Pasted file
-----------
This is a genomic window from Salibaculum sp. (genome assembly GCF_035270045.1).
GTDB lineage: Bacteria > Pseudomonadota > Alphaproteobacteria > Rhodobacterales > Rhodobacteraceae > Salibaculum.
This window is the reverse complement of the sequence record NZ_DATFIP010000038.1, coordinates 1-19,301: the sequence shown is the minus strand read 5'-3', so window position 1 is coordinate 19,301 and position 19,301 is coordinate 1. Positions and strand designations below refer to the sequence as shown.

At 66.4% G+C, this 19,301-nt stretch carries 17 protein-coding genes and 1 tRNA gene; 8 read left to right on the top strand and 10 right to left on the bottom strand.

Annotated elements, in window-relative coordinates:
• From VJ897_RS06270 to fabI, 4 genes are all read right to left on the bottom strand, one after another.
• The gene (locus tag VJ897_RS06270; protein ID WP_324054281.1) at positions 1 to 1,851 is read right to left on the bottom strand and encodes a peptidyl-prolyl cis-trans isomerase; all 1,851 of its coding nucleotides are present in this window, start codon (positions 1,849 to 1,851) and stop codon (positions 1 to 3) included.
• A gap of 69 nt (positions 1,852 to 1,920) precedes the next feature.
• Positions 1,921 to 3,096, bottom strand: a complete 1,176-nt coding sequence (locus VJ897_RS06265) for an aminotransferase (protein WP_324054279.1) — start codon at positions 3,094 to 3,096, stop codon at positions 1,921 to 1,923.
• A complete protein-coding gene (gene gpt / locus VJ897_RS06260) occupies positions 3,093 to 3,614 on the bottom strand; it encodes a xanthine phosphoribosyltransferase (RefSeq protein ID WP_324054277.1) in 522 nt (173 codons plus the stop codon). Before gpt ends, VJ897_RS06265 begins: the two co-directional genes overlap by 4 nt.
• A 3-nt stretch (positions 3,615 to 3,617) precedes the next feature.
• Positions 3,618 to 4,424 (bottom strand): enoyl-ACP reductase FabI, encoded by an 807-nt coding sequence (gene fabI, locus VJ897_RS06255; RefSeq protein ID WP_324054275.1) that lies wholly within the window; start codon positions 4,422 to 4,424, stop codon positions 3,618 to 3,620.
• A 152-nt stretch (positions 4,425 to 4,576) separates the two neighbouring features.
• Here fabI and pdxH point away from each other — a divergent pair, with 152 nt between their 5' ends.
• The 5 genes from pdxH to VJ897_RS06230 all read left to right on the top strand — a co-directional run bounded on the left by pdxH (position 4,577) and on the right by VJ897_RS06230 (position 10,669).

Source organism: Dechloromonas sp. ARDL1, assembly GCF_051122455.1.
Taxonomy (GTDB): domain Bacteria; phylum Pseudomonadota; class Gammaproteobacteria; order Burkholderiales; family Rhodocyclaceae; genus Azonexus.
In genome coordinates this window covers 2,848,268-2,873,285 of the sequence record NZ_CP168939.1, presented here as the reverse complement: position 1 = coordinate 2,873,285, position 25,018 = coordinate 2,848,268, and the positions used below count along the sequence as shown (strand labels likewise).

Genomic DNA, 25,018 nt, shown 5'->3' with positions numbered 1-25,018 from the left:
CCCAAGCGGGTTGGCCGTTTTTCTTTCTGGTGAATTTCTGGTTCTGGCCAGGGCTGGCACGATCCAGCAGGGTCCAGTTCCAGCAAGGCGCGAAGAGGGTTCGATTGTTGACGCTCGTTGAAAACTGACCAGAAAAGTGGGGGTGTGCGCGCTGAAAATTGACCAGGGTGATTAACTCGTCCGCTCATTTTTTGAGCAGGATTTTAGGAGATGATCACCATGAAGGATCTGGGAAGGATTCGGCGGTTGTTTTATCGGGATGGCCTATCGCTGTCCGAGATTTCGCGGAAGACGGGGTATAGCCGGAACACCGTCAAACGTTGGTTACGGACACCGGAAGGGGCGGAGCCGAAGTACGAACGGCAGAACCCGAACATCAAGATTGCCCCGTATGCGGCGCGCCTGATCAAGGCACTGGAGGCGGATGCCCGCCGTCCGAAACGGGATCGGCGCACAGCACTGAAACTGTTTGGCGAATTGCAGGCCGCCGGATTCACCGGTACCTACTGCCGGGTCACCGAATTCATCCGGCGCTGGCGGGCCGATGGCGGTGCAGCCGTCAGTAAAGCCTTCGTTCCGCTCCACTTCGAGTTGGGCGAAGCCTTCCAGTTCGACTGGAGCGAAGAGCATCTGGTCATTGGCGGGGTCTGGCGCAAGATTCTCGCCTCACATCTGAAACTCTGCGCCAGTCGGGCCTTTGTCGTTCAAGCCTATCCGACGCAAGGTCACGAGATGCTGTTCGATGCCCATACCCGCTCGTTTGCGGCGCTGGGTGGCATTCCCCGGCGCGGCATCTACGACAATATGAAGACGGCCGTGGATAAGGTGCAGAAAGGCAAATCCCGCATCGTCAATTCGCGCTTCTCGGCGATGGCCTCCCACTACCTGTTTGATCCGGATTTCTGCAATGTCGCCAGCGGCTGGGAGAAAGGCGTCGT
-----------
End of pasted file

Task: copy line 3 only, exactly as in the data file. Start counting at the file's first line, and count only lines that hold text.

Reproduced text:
This window is the reverse complement of the sequence record NZ_DATFIP010000038.1, coordinates 1-19,301: the sequence shown is the minus strand read 5'-3', so window position 1 is coordinate 19,301 and position 19,301 is coordinate 1. Positions and strand designations below refer to the sequence as shown.